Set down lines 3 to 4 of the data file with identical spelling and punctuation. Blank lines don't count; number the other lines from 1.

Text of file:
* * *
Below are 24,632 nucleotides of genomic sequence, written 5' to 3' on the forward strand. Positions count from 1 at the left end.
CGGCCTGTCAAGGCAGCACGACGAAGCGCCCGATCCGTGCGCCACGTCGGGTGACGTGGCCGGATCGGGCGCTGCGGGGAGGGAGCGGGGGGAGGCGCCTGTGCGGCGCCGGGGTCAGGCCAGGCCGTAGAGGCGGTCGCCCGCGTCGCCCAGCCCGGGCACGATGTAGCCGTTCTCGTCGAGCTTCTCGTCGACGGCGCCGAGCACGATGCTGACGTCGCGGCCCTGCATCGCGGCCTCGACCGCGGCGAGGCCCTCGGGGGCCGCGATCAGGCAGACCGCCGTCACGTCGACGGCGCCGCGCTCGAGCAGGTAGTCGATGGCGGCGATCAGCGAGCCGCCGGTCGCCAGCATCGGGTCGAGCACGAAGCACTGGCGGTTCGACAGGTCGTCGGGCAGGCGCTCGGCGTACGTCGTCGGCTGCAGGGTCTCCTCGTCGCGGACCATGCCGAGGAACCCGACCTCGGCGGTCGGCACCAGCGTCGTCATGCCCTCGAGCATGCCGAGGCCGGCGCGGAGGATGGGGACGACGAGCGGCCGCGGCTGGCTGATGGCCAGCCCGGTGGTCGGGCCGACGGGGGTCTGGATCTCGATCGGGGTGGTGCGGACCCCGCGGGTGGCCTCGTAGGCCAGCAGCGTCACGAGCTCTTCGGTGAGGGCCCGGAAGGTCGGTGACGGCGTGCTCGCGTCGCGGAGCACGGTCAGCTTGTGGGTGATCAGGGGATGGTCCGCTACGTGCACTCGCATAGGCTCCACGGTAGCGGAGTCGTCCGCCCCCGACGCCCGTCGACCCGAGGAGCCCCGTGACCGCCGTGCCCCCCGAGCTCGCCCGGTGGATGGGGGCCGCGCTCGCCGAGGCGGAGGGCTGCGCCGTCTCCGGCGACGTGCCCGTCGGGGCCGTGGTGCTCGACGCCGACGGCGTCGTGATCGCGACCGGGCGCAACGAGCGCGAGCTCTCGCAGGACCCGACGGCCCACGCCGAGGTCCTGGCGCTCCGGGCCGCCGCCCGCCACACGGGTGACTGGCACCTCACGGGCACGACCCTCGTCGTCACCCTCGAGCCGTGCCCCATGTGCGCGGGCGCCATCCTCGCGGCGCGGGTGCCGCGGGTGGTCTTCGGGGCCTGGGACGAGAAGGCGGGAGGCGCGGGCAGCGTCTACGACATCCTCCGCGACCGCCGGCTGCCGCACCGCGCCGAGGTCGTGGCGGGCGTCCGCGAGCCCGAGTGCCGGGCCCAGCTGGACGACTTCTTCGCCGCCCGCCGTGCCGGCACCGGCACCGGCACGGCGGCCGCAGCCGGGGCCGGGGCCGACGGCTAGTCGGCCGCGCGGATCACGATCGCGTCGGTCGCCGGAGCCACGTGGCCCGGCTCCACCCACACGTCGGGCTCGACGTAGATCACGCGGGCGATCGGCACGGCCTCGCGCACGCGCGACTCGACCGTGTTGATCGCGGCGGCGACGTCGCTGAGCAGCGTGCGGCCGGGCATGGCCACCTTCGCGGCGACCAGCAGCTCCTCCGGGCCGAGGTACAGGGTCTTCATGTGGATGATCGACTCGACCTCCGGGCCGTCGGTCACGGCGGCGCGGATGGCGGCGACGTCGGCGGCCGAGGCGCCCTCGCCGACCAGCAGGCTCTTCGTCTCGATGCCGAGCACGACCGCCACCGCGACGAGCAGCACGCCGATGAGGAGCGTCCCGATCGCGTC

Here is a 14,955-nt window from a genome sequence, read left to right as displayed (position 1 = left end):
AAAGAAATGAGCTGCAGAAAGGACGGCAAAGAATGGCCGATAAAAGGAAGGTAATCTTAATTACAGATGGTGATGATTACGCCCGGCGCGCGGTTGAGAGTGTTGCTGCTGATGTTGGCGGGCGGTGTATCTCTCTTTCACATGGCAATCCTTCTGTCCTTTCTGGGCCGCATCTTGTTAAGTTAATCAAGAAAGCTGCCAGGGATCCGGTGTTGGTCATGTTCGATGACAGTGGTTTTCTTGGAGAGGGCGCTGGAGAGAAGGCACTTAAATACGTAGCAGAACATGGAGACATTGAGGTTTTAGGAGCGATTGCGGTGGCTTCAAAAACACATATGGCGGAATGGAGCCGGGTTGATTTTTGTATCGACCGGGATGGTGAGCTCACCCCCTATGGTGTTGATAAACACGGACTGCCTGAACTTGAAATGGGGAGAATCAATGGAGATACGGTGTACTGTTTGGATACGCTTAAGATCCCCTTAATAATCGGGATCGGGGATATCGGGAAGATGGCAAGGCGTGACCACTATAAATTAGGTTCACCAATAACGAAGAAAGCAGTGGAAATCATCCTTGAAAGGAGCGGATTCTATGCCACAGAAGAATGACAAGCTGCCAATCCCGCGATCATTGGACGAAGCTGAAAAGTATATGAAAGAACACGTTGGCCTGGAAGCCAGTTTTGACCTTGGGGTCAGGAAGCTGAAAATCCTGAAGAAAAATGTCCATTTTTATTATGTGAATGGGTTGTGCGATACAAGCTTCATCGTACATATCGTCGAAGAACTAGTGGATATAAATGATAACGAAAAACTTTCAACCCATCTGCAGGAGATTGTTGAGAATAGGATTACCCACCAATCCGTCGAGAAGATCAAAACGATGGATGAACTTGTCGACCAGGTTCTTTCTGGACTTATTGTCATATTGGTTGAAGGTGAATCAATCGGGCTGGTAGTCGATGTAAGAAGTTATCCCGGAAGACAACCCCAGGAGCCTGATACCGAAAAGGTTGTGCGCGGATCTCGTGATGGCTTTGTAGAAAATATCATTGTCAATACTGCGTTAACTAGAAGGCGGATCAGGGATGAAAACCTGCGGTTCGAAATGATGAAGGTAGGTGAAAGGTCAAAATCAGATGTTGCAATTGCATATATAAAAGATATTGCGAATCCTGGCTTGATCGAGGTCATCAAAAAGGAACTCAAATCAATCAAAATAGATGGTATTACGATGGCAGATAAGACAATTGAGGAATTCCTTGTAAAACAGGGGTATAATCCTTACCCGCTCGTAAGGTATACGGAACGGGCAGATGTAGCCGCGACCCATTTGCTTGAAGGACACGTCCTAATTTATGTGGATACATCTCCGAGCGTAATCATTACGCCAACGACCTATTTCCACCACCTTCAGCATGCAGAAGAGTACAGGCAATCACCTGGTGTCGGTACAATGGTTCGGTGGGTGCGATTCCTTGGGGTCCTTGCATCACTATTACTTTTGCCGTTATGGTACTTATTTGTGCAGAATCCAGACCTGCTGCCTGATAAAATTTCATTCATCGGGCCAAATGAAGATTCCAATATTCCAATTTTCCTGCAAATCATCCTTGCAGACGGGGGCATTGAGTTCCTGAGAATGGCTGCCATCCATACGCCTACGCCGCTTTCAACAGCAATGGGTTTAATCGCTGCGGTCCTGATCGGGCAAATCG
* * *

Here is a 14,955-nt window from a genome sequence, read left to right as displayed (position 1 = left end):
AAAGAAATGAGCTGCAGAAAGGACGGCAAAGAATGGCCGATAAAAGGAAGGTAATCTTAATTACAGATGGTGATGATTACGCCCGGCGCGCGGTTGAGAGTGTTGCTGCTGATGTTGGCGGGCGGTGTATCTCTCTTTCACATGGCAATCCTTCTGTCCTTTCTGGGCCGCATCTTGTTAAGTTAATCAAGAAAGCTGCCAGGGATCCGGTGTTGGTCATGTTCGATGACAGTGGTTTTCTTGGAGAGGGCGCTGGAGAGAAGGCACTTAAATACGTAGCAGAACATGGAGACATTGAGGTTTTAGGAGCGATTGCGGTGGCTTCAAAAACACATATGGCGGAATGGAGCCGGGTTGATTTTTGTATCGACCGGGATGGTGAGCTCACCCCCTATGGTGTTGATAAACACGGACTGCCTGAACTTGAAATGGGGAGAATCAATGGAGATACGGTGTACTGTTTGGATACGCTTAAGATCCCCTTAATAATCGGGATCGGGGATATCGGGAAGATGGCAAGGCGTGACCACTATAAATTAGGTTCACCAATAACGAAGAAAGCAGTGGAAATCATCCTTGAAAGGAGCGGATTCTATGCCACAGAAGAATGACAAGCTGCCAATCCCGCGATCATTGGACGAAGCTGAAAAGTATATGAAAGAACACGTTGGCCTGGAAGCCAGTTTTGACCTTGGGGTCAGGAAGCTGAAAATCCTGAAGAAAAATGTCCATTTTTATTATGTGAATGGGTTGTGCGATACAAGCTTCATCGTACATATCGTCGAAGAACTAGTGGATATAAATGATAACGAAAAACTTTCAACCCATCTGCAGGAGATTGTTGAGAATAGGATTACCCACCAATCCGTCGAGAAGATCAAAACGATGGATGAACTTGTCGACCAGGTTCTTTCTGGACTTATTGTCATATTGGTTGAAGGTGAATCAATCGGGCTGGTAGTCGATGTAAGAAGTTATCCCGGAAGACAACCCCAGGAGCCTGATACCGAAAAGGTTGTGCGCGGATCTCGTGATGGCTTTGTAGAAAATATCATTGTCAATACTGCGTTAACTAGAAGGCGGATCAGGGATGAAAACCTGCGGTTCGAAATGATGAAGGTAGGTGAAAGGTCAAAATCAGATGTTGCAATTGCATATATAAAAGATATTGCGAATCCTGGCTTGATCGAGGTCATCAAAAAGGAACTCAAATCAATCAAAATAGATGGTATTACGATGGCAGATAAGACAATTGAGGAATTCCTTGTAAAACAGGGGTATAATCCTTACCCGCTCGTAAGGTATACGGAACGGGCAGATGTAGCCGCGACCCATTTGCTTGAAGGACACGTCCTAATTTATGTGGATACATCTCCGAGCGTAATCATTACGCCAACGACCTATTTCCACCACCTTCAGCATGCAGAAGAGTACAGGCAATCACCTGGTGTCGGTACAATGGTTCGGTGGGTGCGATTCCTTGGGGTCCTTGCATCACTATTACTTTTGCCGTTATGGTACTTATTTGTGCAGAATCCAGACCTGCTGCCTGATAAAATTTCATTCATCGGGCCAAATGAAGATTCCAATATTCCAATTTTCCTGCAAATCATCCTTGCAGACGGGGGCATTGAGTTCCTGAGAATGGCTGCCATCCATACGCCTACGCCGCTTTCAACAGCAATGGGTTTAATCGCTGCGGTCCTGATCGGGCAAATCG